"Burger-time" Burger-Time" "Burger Time" "Burgertime" BurgerTime"
Burgertime ( バーガータイム) is a 1982 arcade game created by Data East Corporation for its. The game was originally titled Hamburger in Japan, but was renamed Burgertime before being introduced to the United States. A maze game, Burgertime puts the player in the role of a chef ("Peter Pepper") who must drop layers of a hamburger onto trays by walking over them while avoiding other food characters who chase him around the maze.
The game was quite popular in arcades. In the United States, Data East USA licensed Burgertime for distribution by Bally Midway. The Data East and Midway versions can be distinguished by the manufacturer name on the title screen and by the marquee artwork.
The playfield consists of ladders and catwalks on which rest oversized hamburger layers (the bun, the meat patties, tomatoes, lettuce, and cheese). The layers are arranged vertically so that they can be dropped directly onto each other.
The player's objective is to control his chef to make hamburgers by walking over the layers. When the player has walked along the entire width of a layer, the layer falls down one level. If a layer falls atop another, the lower layer will also fall down by a level. When all of the hamburger layers have fallen onto a tray below, that hamburger becomes complete. When all hamburgers are completed, the level is won. The fastest way to assemble a burger is to make the top-most layer fall with an enemy on the bun (see below).
Each level becomes more difficult, with harder maze layouts making it easier to become trapped by enemies and making it harder to get to the hamburger pieces. Some levels will require more pieces to be dropped to finish the burgers, there may be more burgers to complete, and there may be more enemies.
While assembling the burgers, the player must dodge animated "enemy" foods: Mr Hot Dog, Mr Pickle and Mr Egg. Enemies may be temporarily killed by crushing them under falling layers; they will respawn at the edge of the playfield within a few seconds. The player can also lure the enemies onto a partially-traversed layer and then finish crossing the layer, thus causing the layer to fall; the added weight of the enemy makes the layer drop by more than one level, and the dropped enemies are stunned for a few seconds.
The player has a limited supply of pepper which he can shake on nearby enemies to stun them and render them harmless for a few seconds. Extra shots of pepper can be obtained by collecting bonus foods, such as coffee, an ice cream cone or french fries, which will appear in the center of the maze each time a certain number of hamburger pieces has been dropped.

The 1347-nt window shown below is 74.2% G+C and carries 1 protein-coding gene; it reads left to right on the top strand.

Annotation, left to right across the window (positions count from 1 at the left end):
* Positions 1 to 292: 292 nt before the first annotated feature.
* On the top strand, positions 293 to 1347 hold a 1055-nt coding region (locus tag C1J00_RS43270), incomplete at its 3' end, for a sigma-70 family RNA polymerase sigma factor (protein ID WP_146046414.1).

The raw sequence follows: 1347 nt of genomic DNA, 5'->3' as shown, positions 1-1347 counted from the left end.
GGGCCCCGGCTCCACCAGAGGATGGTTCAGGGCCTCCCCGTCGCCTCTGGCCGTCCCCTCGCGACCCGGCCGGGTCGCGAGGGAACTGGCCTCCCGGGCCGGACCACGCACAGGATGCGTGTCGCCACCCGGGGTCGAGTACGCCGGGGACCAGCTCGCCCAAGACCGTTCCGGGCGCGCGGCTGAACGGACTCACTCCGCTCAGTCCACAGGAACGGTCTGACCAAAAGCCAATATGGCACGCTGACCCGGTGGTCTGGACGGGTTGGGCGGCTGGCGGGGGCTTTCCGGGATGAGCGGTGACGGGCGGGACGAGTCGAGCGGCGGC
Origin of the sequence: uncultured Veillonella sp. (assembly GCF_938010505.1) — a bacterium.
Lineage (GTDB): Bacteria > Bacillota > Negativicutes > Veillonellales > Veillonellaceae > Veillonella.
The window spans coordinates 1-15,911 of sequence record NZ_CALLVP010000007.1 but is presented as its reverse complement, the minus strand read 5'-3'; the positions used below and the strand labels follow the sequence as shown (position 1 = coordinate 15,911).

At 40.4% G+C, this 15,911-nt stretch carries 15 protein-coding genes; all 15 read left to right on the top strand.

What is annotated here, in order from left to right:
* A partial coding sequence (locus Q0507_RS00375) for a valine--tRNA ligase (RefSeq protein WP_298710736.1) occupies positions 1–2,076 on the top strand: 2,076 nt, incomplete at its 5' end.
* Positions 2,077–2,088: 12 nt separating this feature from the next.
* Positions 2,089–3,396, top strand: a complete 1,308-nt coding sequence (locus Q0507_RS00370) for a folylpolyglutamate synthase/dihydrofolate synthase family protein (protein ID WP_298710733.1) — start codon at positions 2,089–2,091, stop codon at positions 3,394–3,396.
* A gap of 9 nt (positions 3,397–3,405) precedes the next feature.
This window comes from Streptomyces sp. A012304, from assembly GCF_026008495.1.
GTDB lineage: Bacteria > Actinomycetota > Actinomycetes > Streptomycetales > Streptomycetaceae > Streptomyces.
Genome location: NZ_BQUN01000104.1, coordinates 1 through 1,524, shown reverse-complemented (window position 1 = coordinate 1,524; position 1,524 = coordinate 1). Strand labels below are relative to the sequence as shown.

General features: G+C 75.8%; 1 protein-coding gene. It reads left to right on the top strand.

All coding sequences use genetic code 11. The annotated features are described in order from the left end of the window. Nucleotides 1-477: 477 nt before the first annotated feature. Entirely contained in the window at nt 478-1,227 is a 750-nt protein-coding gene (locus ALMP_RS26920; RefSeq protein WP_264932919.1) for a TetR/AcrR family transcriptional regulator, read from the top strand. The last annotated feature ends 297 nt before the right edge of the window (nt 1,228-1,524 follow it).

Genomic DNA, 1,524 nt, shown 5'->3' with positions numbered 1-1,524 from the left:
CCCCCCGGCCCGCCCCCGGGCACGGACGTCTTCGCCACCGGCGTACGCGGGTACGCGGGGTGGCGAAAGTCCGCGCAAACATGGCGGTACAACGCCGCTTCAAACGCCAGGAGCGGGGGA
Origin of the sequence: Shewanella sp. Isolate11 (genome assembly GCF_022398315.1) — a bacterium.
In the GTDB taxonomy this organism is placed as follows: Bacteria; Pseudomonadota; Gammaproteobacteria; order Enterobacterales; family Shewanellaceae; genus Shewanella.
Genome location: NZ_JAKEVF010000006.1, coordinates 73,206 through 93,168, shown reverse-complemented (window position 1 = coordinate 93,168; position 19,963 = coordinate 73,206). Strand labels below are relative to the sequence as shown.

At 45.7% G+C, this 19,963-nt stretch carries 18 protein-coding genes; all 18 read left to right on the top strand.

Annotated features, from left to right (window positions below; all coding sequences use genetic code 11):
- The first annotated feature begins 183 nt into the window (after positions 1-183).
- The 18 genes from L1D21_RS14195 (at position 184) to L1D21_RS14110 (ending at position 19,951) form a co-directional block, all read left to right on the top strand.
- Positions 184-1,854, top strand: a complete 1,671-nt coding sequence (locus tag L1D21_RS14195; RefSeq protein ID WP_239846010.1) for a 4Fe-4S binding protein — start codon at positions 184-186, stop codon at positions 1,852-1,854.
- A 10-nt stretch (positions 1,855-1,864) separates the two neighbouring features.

Due to this game's success, it was ported to several home computers and consoles: DOS, Apple II, NES, Atari 2600, Commodore 64, ColecoVision, TI-99/4A and Intellivision. More recently, it can be found on mobile phones. A version was also released for the original Nintendo GameBoy.
The game appeared on a compilation of Midway games,on the PlayStation.
Burgertime had a planned sequel,, in development when the video game market crashed. was never released.
Burgertime did spawn two later sequels:and . Neither was widely released or very popular. allows two players to play at once and is fairly true to the original BurgerTime but with many added features and greatly improved graphics.
Mr. Egg makes an appearance in an episode of Matt Groening's animated series Futurama.
The 1982 television commercial for Intellivision's Burgertime is still memorable to old school gamers. In particular, the end of the commercial where the giant hot dog character (an actor in a hot dog suit) slams the drive through window door in the face of an innocent couple while screaming "We are closed now". A year later, this catchprase became a running gag with the Intellivision employees when Intellivision was going out of buisness.